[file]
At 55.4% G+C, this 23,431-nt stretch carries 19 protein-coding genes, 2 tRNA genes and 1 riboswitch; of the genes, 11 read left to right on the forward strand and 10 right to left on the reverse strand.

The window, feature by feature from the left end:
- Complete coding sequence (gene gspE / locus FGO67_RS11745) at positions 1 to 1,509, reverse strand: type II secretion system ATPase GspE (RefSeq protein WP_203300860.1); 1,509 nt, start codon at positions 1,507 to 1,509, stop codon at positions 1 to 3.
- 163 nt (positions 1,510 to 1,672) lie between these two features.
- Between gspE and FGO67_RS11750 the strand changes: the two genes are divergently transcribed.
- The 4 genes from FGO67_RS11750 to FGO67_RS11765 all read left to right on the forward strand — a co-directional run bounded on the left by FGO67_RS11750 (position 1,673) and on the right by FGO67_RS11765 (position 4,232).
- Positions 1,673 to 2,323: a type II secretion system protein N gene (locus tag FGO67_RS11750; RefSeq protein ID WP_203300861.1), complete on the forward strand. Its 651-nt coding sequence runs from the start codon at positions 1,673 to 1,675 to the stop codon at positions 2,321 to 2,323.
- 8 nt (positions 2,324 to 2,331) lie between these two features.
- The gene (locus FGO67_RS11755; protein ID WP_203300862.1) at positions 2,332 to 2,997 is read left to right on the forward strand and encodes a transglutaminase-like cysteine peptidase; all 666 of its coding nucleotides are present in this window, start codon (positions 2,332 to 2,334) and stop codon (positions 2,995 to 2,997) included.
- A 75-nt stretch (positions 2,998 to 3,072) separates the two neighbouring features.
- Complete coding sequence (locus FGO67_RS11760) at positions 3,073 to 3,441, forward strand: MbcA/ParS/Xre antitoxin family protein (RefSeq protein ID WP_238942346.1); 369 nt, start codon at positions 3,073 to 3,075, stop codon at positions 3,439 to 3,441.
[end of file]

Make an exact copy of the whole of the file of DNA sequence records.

At 55.4% G+C, this 23,431-nt stretch carries 19 protein-coding genes, 2 tRNA genes and 1 riboswitch; of the genes, 11 read left to right on the forward strand and 10 right to left on the reverse strand.

The window, feature by feature from the left end:
- Complete coding sequence (gene gspE / locus FGO67_RS11745) at positions 1 to 1,509, reverse strand: type II secretion system ATPase GspE (RefSeq protein WP_203300860.1); 1,509 nt, start codon at positions 1,507 to 1,509, stop codon at positions 1 to 3.
- 163 nt (positions 1,510 to 1,672) lie between these two features.
- Between gspE and FGO67_RS11750 the strand changes: the two genes are divergently transcribed.
- The 4 genes from FGO67_RS11750 to FGO67_RS11765 all read left to right on the forward strand — a co-directional run bounded on the left by FGO67_RS11750 (position 1,673) and on the right by FGO67_RS11765 (position 4,232).
- Positions 1,673 to 2,323: a type II secretion system protein N gene (locus tag FGO67_RS11750; RefSeq protein ID WP_203300861.1), complete on the forward strand. Its 651-nt coding sequence runs from the start codon at positions 1,673 to 1,675 to the stop codon at positions 2,321 to 2,323.
- 8 nt (positions 2,324 to 2,331) lie between these two features.
- The gene (locus FGO67_RS11755; protein ID WP_203300862.1) at positions 2,332 to 2,997 is read left to right on the forward strand and encodes a transglutaminase-like cysteine peptidase; all 666 of its coding nucleotides are present in this window, start codon (positions 2,332 to 2,334) and stop codon (positions 2,995 to 2,997) included.
- A 75-nt stretch (positions 2,998 to 3,072) separates the two neighbouring features.
- Complete coding sequence (locus FGO67_RS11760) at positions 3,073 to 3,441, forward strand: MbcA/ParS/Xre antitoxin family protein (RefSeq protein ID WP_238942346.1); 369 nt, start codon at positions 3,073 to 3,075, stop codon at positions 3,439 to 3,441.